The ENR Center recently completed a white paper titled "When Honey Bees Hit the Road: The Role of Federal, State, and Local Laws in Regulating Honey Bee Transportation" written by ENR Contract Researcher Deb Mailander and Zoe Grant, an ENR Fellow in the Food Resiliency Project. Each year, millions of honey bees travel thousands of miles- not on their wings but via the highway or a postal service. This report analyzes the regulatory framework governing bees that are purchased and shipped between states and communities. Read it here. 

From Wolves to the Warning to Humanity: Facing the Environmental Crisis Through Science 

Featuring OSU's Dr. Bill Ripple, Professor of Ecology, founder of the Alliance of World Scientists, and co-author of the World Scientists' Warning to Humanity: A Second Notice.Ripple will present his work on how the far-reaching impacts of wolves are affecting the ecosystem in Yellowstone National Park. He will illustrate how he transitioned from Yellowstone to other national parks in western North America and beyond to demonstrate both the benefits of wild large predators and the costs of their demise. Ripple will disclose how his conservation research and general concern about the global environment and climate change led to him publishing the letter “World Scientists’ Warning to Humanity: A Second Notice.” Featuring special guest, Congressman Peter DeFazio. Monday April 22, 2019 at 7:00 PM. 156 Straub Hall, University of Oregon. Watch Here

Innovative Oregon: Building A Climate for Success 

Oregon has long been admired for its natural resources and the state's economy has been dependent upon these resources since the start of statehood. As a result, Oregon is well-positioned to be a model for natural resource conservation, renewable energy expansion, and carbon reduction policy. Join us as we hear from state lawmakers, agencies, businesses, and attorneys to learn about how Oregon is paving the way in these fields. Topics will cover water conservation policy, business trusts, prospective growth in renewable energy, and a other sustainable legislation. Register here.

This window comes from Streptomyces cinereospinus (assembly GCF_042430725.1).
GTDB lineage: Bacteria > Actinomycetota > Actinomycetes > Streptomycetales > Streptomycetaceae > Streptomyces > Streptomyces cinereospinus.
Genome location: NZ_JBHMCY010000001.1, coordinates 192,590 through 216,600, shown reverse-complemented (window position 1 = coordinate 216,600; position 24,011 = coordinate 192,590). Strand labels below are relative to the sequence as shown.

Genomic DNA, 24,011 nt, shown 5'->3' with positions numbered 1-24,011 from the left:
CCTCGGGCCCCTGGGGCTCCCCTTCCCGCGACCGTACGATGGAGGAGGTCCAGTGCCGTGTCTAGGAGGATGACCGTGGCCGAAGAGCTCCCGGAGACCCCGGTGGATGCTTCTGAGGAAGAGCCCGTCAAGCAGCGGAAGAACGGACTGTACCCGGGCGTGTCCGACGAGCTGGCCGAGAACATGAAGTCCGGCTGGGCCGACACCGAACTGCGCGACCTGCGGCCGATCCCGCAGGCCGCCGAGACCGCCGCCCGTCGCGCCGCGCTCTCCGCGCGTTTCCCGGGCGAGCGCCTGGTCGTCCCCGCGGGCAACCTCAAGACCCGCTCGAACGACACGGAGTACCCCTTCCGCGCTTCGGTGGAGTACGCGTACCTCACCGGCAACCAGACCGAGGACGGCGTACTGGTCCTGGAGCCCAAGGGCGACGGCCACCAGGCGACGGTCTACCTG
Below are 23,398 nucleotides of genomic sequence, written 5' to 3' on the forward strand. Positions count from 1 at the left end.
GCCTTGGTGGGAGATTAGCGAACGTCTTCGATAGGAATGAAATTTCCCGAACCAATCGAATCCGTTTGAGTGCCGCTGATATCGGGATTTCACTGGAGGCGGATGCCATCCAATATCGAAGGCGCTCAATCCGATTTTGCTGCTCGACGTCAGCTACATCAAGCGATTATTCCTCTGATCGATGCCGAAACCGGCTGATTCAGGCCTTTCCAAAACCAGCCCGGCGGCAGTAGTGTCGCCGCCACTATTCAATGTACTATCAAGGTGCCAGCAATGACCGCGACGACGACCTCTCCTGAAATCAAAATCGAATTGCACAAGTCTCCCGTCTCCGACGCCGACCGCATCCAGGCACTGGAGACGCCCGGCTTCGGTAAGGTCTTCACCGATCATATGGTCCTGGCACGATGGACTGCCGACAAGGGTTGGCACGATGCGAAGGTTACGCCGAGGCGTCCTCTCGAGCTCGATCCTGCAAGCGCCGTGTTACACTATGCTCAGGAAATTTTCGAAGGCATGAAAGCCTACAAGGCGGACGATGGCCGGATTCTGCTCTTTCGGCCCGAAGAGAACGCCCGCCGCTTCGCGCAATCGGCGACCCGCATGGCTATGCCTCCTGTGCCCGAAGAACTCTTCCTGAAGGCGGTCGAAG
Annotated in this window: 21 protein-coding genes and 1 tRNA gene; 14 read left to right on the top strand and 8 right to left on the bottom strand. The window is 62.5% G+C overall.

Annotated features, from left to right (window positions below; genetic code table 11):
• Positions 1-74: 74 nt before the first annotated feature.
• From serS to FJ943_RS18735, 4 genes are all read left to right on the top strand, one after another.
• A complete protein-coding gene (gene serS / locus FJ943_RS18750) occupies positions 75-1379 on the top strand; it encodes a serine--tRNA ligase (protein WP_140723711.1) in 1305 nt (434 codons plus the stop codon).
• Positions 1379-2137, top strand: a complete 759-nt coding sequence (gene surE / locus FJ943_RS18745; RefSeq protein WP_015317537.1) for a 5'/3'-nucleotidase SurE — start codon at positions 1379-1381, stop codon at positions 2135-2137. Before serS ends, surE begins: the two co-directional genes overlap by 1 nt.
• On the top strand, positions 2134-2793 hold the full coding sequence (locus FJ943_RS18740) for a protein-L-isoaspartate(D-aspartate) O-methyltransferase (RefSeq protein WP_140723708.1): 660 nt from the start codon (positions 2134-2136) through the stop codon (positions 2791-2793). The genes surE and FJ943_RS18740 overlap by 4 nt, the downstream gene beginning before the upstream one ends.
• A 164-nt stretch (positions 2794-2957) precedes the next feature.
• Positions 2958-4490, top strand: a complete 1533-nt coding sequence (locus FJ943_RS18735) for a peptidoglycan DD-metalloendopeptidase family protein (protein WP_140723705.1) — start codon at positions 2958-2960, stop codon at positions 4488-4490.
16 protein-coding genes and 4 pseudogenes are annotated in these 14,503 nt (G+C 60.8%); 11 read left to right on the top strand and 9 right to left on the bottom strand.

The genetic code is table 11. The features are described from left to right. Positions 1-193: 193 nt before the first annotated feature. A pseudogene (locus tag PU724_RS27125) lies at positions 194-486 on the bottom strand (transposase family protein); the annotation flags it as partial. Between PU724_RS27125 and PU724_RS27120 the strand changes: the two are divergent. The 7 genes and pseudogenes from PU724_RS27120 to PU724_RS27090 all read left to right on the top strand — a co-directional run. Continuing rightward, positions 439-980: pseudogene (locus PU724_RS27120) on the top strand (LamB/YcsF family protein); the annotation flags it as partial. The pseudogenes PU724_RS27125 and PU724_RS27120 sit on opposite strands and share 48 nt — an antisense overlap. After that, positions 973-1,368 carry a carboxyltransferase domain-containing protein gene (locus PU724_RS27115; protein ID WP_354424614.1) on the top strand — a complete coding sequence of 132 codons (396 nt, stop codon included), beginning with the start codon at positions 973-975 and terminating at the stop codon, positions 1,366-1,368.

ENR Center Moves Up in National Ranking 

The Environmental and Natural Resources Law Center of the University of Oregon School of Law is again a top-ranked academic program according to U.S. News and World Report. The program rose to #8 in the nation. The ENR Center has consistently ranked among the leading environmental law programs in the U.S. for 14 years. Read more. 

ENR Law Center receives National Jurist highest grade among nation’s best

The University of Oregon School of Law’s Environmental Natural Resources Law Center received a grade of ‘A+’ according to newly released rankings from preLaw magazine, a publication of The National Jurist. A+ is the highest score possible on its new list of best law school programs. The magazine graded law schools based on the breadth of curricular offerings. Oregon ENR program’s focus on public interest environmental law and commitment to innovation in legal education have made it one of the nation’s most respected programs for more than 50 years. Read more. 


60 Minutes Interviews UO Student 

"Juliana — who, like the other plaintiffs, was a teen when the suit originally was filed — has taken her message of climate recovery nationally and internationally. In response, young people from around the world have been inspired to take action. However, despite speaking about the lawsuit to so many audiences, she and the other plaintiffs are still waiting for the chance to testify before a federal court in Eugene." Watch on CBS.